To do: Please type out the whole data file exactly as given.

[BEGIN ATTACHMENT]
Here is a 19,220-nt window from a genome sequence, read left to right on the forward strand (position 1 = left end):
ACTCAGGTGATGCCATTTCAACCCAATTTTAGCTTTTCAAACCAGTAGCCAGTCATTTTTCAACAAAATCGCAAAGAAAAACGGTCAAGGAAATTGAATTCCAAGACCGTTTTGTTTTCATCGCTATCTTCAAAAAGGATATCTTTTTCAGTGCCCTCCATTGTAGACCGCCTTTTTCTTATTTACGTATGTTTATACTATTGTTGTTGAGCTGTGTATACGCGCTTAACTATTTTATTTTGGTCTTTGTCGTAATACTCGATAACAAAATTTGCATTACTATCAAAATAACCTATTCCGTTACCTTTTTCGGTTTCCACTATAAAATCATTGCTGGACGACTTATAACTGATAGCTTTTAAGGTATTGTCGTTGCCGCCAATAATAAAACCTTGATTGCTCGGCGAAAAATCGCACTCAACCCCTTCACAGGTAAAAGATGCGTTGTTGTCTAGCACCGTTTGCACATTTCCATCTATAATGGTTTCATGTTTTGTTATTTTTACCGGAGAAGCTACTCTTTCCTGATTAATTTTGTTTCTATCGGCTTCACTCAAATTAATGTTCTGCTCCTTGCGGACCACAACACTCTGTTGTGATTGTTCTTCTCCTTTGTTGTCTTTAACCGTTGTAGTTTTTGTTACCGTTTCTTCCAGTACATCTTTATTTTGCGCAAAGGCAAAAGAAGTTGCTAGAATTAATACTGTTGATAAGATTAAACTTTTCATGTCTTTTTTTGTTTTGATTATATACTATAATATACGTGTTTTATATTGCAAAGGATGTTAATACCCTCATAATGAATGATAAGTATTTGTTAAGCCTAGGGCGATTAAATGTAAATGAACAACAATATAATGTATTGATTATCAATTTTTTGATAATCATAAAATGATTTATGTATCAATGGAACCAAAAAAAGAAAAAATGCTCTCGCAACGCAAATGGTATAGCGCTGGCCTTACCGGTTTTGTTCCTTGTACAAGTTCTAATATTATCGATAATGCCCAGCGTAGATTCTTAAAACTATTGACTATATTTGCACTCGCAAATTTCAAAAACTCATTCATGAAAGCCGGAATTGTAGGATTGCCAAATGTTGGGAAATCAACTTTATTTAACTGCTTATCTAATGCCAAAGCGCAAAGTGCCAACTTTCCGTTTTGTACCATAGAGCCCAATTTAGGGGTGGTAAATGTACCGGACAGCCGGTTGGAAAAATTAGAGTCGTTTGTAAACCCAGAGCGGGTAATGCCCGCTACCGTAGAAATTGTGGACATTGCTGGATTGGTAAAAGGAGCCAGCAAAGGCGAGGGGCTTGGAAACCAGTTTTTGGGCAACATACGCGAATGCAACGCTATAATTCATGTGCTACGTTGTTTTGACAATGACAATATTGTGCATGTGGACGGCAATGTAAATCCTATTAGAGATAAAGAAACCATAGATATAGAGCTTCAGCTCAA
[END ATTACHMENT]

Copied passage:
Here is a 19,220-nt window from a genome sequence, read left to right on the forward strand (position 1 = left end):
ACTCAGGTGATGCCATTTCAACCCAATTTTAGCTTTTCAAACCAGTAGCCAGTCATTTTTCAACAAAATCGCAAAGAAAAACGGTCAAGGAAATTGAATTCCAAGACCGTTTTGTTTTCATCGCTATCTTCAAAAAGGATATCTTTTTCAGTGCCCTCCATTGTAGACCGCCTTTTTCTTATTTACGTATGTTTATACTATTGTTGTTGAGCTGTGTATACGCGCTTAACTATTTTATTTTGGTCTTTGTCGTAATACTCGATAACAAAATTTGCATTACTATCAAAATAACCTATTCCGTTACCTTTTTCGGTTTCCACTATAAAATCATTGCTGGACGACTTATAACTGATAGCTTTTAAGGTATTGTCGTTGCCGCCAATAATAAAACCTTGATTGCTCGGCGAAAAATCGCACTCAACCCCTTCACAGGTAAAAGATGCGTTGTTGTCTAGCACCGTTTGCACATTTCCATCTATAATGGTTTCATGTTTTGTTATTTTTACCGGAGAAGCTACTCTTTCCTGATTAATTTTGTTTCTATCGGCTTCACTCAAATTAATGTTCTGCTCCTTGCGGACCACAACACTCTGTTGTGATTGTTCTTCTCCTTTGTTGTCTTTAACCGTTGTAGTTTTTGTTACCGTTTCTTCCAGTACATCTTTATTTTGCGCAAAGGCAAAAGAAGTTGCTAGAATTAATACTGTTGATAAGATTAAACTTTTCATGTCTTTTTTTGTTTTGATTATATACTATAATATACGTGTTTTATATTGCAAAGGATGTTAATACCCTCATAATGAATGATAAGTATTTGTTAAGCCTAGGGCGATTAAATGTAAATGAACAACAATATAATGTATTGATTATCAATTTTTTGATAATCATAAAATGATTTATGTATCAATGGAACCAAAAAAAGAAAAAATGCTCTCGCAACGCAAATGGTATAGCGCTGGCCTTACCGGTTTTGTTCCTTGTACAAGTTCTAATATTATCGATAATGCCCAGCGTAGATTCTTAAAACTATTGACTATATTTGCACTCGCAAATTTCAAAAACTCATTCATGAAAGCCGGAATTGTAGGATTGCCAAATGTTGGGAAATCAACTTTATTTAACTGCTTATCTAATGCCAAAGCGCAAAGTGCCAACTTTCCGTTTTGTACCATAGAGCCCAATTTAGGGGTGGTAAATGTACCGGACAGCCGGTTGGAAAAATTAGAGTCGTTTGTAAACCCAGAGCGGGTAATGCCCGCTACCGTAGAAATTGTGGACATTGCTGGATTGGTAAAAGGAGCCAGCAAAGGCGAGGGGCTTGGAAACCAGTTTTTGGGCAACATACGCGAATGCAACGCTATAATTCATGTGCTACGTTGTTTTGACAATGACAATATTGTGCATGTGGACGGCAATGTAAATCCTATTAGAGATAAAGAAACCATAGATATAGAGCTTCAGCTCAA